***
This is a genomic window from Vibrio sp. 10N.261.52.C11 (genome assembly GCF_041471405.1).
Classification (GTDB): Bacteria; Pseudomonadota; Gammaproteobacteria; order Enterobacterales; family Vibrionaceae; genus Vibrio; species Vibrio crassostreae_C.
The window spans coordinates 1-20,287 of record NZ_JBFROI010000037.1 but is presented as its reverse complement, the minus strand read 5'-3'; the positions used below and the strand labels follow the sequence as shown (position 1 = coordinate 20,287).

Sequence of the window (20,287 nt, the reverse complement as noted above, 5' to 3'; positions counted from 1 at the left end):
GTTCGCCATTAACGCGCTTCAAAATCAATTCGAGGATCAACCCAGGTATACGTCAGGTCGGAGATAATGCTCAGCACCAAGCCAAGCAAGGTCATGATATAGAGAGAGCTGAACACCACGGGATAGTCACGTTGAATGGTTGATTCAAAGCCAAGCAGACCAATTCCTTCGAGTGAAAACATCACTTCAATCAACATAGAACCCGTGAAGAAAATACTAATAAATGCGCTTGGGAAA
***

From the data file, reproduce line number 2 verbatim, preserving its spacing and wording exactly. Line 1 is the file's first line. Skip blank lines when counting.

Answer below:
Classification (GTDB): Bacteria; Pseudomonadota; Gammaproteobacteria; order Enterobacterales; family Vibrionaceae; genus Vibrio; species Vibrio crassostreae_C.